Wednesday, September 9, 2009

I want to be different.

Over the last few months I have been studying the book of Colossians. As I've been going through the summer, one main idea from my study has stood out to me. It comes from Colossians 3:5-10…

“Put to death, therefore, whatever belongs to your earthly nature: sexual immorality, impurity, lust, evil desires and greed, which is idolatry. Because of these, the wrath of God is coming. You used to walk in these ways, in the life you once lived. But now you must rid yourselves of all such things as these: anger, rage, malice, slander, and filthy language from your lips. Do not lie to each other, since you have taken off your old self with its practices and have put on the new self, which is being renewed in knowledge in the image of its Creator.”

In studying through this passage, I, like most other people, started at the beginning. In verse five, Paul lists some sins that we are to "put to death." But it was verse six that put me back in my chair: "Because of these, the wrath of God is coming." This was nothing new to me; I have known that our sin put Jesus on the cross and that He will return again with his full judgment, but for some reason, verse six stopped me this time. Why would Paul write this to the Colossians? This was not the church in Galatia who had deserted the Gospel that saved them. This was the church in Colossae. This was the church to whom Paul said, "We always thank God, the Father of our Lord Jesus Christ, when we pray for you, because we have heard of your faith in Christ Jesus and of the love you have for all the saints." (Colossians 1:3-4) So why would Paul warn them against God's wrath if they were already saved from it?

My investigation took me to Romans where I read more about God's judgment and wrath. In chapters one and two, Paul addresses God's judgment against the "godlessness and wickedness of men" and the "wrath they are storing up for themselves for the day of God's wrath." There were people in this world then who knew the life-saving grace of God AND the wrath their sin would bring them, yet they continued to do the very things that Paul said in Colossians will bring his wrath. And there are people in this world now who live their lives doing the very same things. It was here that I had a flashback to college...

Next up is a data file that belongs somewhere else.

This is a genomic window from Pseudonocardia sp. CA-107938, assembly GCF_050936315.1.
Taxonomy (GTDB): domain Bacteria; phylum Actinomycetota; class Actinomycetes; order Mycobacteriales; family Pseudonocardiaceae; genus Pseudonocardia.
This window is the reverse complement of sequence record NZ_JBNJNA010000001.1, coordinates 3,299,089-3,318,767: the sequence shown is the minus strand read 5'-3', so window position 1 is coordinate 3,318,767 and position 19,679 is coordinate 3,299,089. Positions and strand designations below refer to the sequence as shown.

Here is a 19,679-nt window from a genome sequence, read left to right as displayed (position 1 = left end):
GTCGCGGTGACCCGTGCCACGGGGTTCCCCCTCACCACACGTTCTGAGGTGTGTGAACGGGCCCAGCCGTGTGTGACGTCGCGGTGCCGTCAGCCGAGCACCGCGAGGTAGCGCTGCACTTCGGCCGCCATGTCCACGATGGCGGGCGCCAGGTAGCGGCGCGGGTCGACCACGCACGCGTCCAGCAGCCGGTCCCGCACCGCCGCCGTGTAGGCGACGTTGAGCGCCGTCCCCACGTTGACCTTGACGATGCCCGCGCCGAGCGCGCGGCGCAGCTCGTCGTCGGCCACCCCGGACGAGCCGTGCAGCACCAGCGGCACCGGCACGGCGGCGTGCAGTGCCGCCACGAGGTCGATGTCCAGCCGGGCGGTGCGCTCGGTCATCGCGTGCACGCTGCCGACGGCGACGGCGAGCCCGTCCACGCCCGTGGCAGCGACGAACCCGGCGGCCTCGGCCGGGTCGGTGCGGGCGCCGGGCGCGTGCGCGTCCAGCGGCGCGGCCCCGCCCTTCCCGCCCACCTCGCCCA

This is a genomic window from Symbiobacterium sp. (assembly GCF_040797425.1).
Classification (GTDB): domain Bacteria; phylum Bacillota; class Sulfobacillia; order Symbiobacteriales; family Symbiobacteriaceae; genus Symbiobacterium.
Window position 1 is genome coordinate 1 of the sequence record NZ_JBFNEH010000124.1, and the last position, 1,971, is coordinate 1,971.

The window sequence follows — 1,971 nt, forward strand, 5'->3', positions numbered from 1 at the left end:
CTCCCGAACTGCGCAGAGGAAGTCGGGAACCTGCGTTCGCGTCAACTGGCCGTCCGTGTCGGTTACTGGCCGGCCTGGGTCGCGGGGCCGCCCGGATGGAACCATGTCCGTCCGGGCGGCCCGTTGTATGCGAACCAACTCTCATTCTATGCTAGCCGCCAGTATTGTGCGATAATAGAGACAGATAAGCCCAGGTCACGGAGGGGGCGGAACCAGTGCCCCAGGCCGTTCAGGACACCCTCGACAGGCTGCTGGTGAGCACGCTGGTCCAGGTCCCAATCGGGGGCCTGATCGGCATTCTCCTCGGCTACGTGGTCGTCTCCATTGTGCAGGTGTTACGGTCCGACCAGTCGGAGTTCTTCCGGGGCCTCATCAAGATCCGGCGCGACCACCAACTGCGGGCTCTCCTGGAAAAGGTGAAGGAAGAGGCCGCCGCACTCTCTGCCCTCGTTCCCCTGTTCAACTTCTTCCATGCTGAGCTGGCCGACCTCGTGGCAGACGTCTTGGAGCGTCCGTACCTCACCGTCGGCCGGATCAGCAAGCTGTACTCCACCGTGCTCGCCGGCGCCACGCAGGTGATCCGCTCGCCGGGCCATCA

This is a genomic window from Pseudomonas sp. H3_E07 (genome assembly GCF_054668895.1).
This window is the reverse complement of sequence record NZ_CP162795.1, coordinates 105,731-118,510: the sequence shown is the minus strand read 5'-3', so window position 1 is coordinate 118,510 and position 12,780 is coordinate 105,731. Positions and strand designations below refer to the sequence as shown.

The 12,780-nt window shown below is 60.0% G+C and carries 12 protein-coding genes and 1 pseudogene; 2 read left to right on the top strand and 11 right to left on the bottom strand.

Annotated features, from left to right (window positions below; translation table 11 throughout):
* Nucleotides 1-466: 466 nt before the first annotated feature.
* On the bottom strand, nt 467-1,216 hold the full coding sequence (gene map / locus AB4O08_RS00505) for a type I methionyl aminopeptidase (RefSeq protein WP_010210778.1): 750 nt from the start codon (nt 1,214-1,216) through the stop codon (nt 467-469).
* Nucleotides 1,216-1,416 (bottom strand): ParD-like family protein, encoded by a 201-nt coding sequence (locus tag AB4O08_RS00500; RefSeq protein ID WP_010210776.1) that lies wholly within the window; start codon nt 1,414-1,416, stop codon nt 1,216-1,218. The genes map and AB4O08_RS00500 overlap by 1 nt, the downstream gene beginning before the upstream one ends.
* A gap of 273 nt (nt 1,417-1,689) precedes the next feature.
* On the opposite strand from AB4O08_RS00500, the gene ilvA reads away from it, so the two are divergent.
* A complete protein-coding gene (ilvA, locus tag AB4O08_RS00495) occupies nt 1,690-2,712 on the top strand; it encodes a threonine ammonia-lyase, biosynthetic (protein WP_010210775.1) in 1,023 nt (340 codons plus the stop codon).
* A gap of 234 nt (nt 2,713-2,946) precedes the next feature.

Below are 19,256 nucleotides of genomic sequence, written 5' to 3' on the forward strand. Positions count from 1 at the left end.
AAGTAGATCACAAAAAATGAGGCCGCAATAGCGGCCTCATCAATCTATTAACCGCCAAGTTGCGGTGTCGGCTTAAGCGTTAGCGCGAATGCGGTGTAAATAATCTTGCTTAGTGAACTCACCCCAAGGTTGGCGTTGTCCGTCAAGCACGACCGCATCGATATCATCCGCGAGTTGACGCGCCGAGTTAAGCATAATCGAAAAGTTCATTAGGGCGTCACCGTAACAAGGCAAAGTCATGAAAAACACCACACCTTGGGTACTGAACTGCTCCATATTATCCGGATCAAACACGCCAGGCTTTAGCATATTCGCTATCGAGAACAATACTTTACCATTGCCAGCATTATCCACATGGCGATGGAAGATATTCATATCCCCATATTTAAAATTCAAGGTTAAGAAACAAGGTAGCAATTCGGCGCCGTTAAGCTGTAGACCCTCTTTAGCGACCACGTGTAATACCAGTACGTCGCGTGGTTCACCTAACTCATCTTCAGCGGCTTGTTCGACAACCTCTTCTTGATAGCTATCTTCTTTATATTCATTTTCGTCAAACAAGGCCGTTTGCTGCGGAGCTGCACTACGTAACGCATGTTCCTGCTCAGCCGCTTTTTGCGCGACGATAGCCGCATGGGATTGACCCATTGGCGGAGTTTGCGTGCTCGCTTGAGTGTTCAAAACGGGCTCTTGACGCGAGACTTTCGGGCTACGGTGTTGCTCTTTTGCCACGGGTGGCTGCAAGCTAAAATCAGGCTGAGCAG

Going to a state university, I was surrounded by the very things listed in Colossians 3:5&8 and as a new believer, I knew I had to stay far from those things. It meant saying no to a lot of friends. It meant not going out every night. It meant being left out of conversations on Monday because I missed the weekend festivities. It was hard, and sometimes it hurt, but I knew it’s what I needed to do. I had just come to know the saving faith of Christ, and I wanted to tell the world...unfortunately, the world wouldn’t listen. I learned quickly that the people around me didn’t want to hear to what I had to say about Jesus or church or living a godly life, but they caught on to the fact that I didn’t talk the same way they did. They saw that I never came to class looking like I’d been out all night. They realized that they never saw me at their parties or bars. They noticed that I never came to practice still sick from the night before. Eventually, they started asking questions. Oh, the opportunities God gave me to talk to friends about why they didn’t see me at the party or why I wouldn’t be joining them for Friday After Class at the bars or why I never spoke some of their favorite colorful words. I learned quickly that the best way to make a difference for Christ was to actually be different.

So how does all of this relate to my investigation through Colossians?

John MacArthur noted in his commentary that Paul is not saying that if they do these things listed they will suffer the wrath of God. Instead, Paul is reminding the church of the things that do bring on the wrath of God and warning them against that sin. If you read on in chapter 3, you’ll see that Paul reminds them: “You used to walk in these ways, in the life you once lived,” but now, “you have taken off your old self with its practices and have put on the new self, which is being renewed in knowledge in the image of its Creator.” My translation: you are now different! Paul is not warning them about losing their salvation; he’s reminding them not to walk in the ways they once did. We have been transformed by the life-saving grace of our Heavenly Father...we need to show it.

MacArthur said it very simply: "The children of God would certainly not want to act like the children of wrath." We should be different...we should want to be different. This is what has been on my heart all summer, this is what I’ve been dwelling on and preaching to my friends: In order to make a difference for Christ, I need to be different.

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